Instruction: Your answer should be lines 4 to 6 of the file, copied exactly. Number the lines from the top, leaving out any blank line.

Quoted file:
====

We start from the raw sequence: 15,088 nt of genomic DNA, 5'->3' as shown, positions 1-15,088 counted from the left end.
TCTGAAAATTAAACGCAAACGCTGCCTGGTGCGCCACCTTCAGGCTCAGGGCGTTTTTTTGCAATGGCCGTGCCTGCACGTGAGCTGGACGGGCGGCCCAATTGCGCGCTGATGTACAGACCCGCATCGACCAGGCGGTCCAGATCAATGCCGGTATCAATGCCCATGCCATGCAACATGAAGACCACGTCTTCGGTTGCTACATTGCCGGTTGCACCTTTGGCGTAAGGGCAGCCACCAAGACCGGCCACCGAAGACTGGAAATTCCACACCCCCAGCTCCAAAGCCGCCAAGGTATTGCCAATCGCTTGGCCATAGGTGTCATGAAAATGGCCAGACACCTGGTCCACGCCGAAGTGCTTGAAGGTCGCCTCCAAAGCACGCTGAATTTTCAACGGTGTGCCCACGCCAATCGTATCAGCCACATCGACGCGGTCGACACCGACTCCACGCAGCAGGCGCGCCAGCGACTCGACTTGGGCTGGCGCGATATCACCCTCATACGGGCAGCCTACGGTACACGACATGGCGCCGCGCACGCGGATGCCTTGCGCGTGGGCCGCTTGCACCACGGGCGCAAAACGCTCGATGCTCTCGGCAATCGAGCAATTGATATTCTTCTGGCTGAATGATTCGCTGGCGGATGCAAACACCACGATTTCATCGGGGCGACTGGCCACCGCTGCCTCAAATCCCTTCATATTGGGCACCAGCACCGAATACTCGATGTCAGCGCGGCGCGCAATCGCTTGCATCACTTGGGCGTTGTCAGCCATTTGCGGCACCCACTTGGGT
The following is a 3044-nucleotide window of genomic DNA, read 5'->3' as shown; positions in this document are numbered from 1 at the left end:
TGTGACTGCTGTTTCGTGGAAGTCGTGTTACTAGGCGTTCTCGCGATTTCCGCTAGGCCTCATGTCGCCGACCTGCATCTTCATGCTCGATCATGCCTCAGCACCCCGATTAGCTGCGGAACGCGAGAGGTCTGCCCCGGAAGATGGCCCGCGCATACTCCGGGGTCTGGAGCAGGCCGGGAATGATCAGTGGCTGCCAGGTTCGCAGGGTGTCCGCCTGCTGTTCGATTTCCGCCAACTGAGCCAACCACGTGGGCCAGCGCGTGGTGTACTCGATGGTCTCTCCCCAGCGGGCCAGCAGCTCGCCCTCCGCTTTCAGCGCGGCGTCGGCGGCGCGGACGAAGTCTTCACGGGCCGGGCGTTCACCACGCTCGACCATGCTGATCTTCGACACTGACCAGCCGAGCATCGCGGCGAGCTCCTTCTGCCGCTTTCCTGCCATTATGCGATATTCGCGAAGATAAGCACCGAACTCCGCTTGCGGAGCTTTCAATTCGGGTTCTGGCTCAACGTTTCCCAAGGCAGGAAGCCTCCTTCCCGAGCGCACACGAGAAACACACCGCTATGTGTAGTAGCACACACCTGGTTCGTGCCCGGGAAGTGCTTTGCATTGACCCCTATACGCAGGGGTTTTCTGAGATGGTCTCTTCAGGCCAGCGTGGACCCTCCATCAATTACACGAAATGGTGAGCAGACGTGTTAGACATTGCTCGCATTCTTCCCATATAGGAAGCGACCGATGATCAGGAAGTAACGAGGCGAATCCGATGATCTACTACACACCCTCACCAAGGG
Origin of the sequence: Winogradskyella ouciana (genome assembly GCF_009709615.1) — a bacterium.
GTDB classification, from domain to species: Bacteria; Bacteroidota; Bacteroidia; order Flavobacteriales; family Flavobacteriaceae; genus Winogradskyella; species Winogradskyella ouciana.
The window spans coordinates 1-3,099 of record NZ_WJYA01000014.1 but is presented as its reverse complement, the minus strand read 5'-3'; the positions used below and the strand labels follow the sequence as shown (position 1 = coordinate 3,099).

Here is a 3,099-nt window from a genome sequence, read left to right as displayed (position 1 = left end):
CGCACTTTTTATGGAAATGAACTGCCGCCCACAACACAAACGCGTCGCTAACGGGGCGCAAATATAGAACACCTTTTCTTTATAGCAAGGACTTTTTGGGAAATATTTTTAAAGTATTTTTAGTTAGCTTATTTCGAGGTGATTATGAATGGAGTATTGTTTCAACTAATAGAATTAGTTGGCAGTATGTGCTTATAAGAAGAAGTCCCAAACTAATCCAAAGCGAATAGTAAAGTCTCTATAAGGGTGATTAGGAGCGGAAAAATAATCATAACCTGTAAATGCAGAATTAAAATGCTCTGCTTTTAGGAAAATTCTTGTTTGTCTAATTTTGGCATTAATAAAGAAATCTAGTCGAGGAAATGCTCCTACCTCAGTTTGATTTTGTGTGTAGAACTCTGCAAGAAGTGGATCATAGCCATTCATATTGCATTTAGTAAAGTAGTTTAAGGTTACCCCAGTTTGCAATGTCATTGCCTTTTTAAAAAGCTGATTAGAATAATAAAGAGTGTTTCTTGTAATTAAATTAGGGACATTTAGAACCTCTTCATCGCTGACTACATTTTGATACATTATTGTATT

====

TGTGACTGCTGTTTCGTGGAAGTCGTGTTACTAGGCGTTCTCGCGATTTCCGCTAGGCCTCATGTCGCCGACCTGCATCTTCATGCTCGATCATGCCTCAGCACCCCGATTAGCTGCGGAACGCGAGAGGTCTGCCCCGGAAGATGGCCCGCGCATACTCCGGGGTCTGGAGCAGGCCGGGAATGATCAGTGGCTGCCAGGTTCGCAGGGTGTCCGCCTGCTGTTCGATTTCCGCCAACTGAGCCAACCACGTGGGCCAGCGCGTGGTGTACTCGATGGTCTCTCCCCAGCGGGCCAGCAGCTCGCCCTCCGCTTTCAGCGCGGCGTCGGCGGCGCGGACGAAGTCTTCACGGGCCGGGCGTTCACCACGCTCGACCATGCTGATCTTCGACACTGACCAGCCGAGCATCGCGGCGAGCTCCTTCTGCCGCTTTCCTGCCATTATGCGATATTCGCGAAGATAAGCACCGAACTCCGCTTGCGGAGCTTTCAATTCGGGTTCTGGCTCAACGTTTCCCAAGGCAGGAAGCCTCCTTCCCGAGCGCACACGAGAAACACACCGCTATGTGTAGTAGCACACACCTGGTTCGTGCCCGGGAAGTGCTTTGCATTGACCCCTATACGCAGGGGTTTTCTGAGATGGTCTCTTCAGGCCAGCGTGGACCCTCCATCAATTACACGAAATGGTGAGCAGACGTGTTAGACATTGCTCGCATTCTTCCCATATAGGAAGCGACCGATGATCAGGAAGTAACGAGGCGAATCCGATGATCTACTACACACCCTCACCAAGGG
Origin of the sequence: Winogradskyella ouciana (genome assembly GCF_009709615.1) — a bacterium.
GTDB classification, from domain to species: Bacteria; Bacteroidota; Bacteroidia; order Flavobacteriales; family Flavobacteriaceae; genus Winogradskyella; species Winogradskyella ouciana.